At the time, he was living in a group house in my hometown. He had adopted a beautiful Siamese cat named Loki, whom he trained to be a vicious hunter like himself. A couple of years later he got bored and adopted another cat, a girl this time, whom he named Hathor — after the Egyptian goddess of femininity.
John liked to watch the two cats fight. He would goad Loki into attacking Hathor and watch her cower in a corner and try to escape. Loki was his prince, and Hathor his punching bag. The two cats served as a microcosm of his entire worldview where males are strong warriors, and females are their helpless victims which exist solely to be conquered.
I wasn’t there for a lot of the time John and Hathor spent together, about two years total, but on my occasional visits from school I would watch this unfold. At first, I felt resentment for Hathor — why had he gone and gotten another cat anyways? He clearly didn’t even want her. I wished he would leave her alone but was too afraid to say anything. One time, I saw him kick her across the room when he got angry. I tried not to think about it, or about her, at all.
I graduated from college early in December of 2013, with no place to go. I ended up back at John’s place for a couple of months until I saved up enough money to get my own apartment. I didn’t pay for rent in cash, but I did pay for it.
A year later he decided to move to Virginia, where his family was. He mentioned he wasn’t sure if he could travel with both cats, and I saw an opportunity.
I convinced him to leave Hathor with me. “You can visit her any time, and I can send you pictures and keep you up to date on how she is!” He agreed, and suddenly this poor, abused, broken cat whom I had tried not to think about was my responsibility. I cut off all contact with him soon after that, and Hathor and I were alone together.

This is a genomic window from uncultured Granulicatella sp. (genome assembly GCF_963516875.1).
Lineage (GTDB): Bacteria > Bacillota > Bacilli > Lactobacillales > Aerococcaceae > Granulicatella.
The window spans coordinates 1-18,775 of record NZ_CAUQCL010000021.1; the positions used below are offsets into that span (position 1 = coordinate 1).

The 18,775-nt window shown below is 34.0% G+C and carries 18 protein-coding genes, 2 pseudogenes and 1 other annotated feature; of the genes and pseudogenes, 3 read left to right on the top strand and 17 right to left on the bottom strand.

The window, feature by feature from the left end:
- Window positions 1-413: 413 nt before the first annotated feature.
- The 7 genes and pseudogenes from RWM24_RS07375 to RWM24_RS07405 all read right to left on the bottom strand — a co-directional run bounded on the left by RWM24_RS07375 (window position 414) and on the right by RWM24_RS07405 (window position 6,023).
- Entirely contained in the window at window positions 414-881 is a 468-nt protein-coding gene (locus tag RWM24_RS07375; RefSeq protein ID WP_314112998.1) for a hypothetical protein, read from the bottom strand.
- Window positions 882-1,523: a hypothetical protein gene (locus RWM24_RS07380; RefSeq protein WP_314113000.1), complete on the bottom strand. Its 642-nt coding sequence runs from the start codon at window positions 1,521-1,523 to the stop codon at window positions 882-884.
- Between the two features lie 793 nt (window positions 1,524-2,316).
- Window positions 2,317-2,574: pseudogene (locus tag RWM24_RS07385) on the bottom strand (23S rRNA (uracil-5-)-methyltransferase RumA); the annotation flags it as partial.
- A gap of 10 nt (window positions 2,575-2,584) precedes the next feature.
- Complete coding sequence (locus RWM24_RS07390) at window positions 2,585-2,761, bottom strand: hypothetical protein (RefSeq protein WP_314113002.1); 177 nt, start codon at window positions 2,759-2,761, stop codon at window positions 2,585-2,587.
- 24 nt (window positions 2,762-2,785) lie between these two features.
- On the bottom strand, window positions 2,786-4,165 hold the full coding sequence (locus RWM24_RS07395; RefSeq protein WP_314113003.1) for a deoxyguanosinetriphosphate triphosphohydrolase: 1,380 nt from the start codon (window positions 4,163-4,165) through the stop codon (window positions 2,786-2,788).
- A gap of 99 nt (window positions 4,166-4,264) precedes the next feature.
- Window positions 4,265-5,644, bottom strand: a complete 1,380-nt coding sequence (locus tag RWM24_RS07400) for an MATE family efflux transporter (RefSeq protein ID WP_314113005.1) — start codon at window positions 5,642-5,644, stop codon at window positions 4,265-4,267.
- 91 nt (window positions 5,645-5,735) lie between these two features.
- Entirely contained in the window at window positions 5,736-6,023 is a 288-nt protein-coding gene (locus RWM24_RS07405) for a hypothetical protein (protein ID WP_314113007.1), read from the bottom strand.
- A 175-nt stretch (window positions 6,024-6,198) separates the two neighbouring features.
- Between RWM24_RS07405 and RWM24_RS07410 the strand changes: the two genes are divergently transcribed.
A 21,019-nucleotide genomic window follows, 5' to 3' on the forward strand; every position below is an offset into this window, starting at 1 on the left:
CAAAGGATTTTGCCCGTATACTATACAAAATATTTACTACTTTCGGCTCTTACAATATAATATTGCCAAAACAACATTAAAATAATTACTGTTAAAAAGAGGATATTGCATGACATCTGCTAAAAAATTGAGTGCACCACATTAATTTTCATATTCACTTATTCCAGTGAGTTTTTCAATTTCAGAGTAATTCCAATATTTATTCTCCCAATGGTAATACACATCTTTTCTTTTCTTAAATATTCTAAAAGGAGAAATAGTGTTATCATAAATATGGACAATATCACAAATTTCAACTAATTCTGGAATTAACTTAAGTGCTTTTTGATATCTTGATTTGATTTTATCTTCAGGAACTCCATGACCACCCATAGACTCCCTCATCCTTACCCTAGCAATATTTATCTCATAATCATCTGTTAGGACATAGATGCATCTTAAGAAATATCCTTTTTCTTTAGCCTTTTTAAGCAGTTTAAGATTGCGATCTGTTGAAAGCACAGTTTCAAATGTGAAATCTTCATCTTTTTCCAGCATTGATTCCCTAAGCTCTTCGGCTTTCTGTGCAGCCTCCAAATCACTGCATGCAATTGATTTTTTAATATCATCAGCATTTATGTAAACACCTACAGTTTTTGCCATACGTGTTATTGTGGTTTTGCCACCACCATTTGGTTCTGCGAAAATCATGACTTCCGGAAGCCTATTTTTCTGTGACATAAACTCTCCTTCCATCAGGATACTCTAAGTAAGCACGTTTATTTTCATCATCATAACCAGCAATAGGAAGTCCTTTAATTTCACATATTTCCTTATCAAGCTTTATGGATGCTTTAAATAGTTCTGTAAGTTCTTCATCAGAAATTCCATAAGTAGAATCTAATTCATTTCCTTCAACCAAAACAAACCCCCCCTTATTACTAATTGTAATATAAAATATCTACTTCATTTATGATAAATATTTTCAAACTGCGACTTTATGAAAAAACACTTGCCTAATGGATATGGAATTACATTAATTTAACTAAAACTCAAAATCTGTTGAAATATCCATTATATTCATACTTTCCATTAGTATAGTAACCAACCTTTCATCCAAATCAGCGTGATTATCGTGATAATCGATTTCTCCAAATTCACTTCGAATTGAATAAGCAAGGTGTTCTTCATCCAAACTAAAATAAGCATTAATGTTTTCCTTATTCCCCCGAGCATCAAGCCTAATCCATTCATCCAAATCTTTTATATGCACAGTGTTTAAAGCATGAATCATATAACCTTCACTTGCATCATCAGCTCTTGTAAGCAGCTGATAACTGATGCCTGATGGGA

It was December when Hathor first arrived at my one-bedroom apartment. She was scared of everything and hid behind the couch for an entire week, sneaking out only at night to eat. It wasn’t until I set up the Christmas tree that she came out of hiding. She liked the lights and their reflections on the shiny ornaments. She abandoned the back of the couch and laid under the Christmas tree for hours at a time. I slept on the floor next to her out there in the living room for three days, hoping she would eventually learn to trust and like me — even though she had no real reason to.
Eventually, she did learn to trust me. We started sleeping on the bed rather than the floor under the Christmas tree, and five years later she has even learned to trust a new man in my life. She rubs her face on his beard and sits on his lap while he tries to work. With love and time, an abused, beaten, and anxious cat like her learned to trust again — and so did I.
And just like me, she still loves the Christmas tree.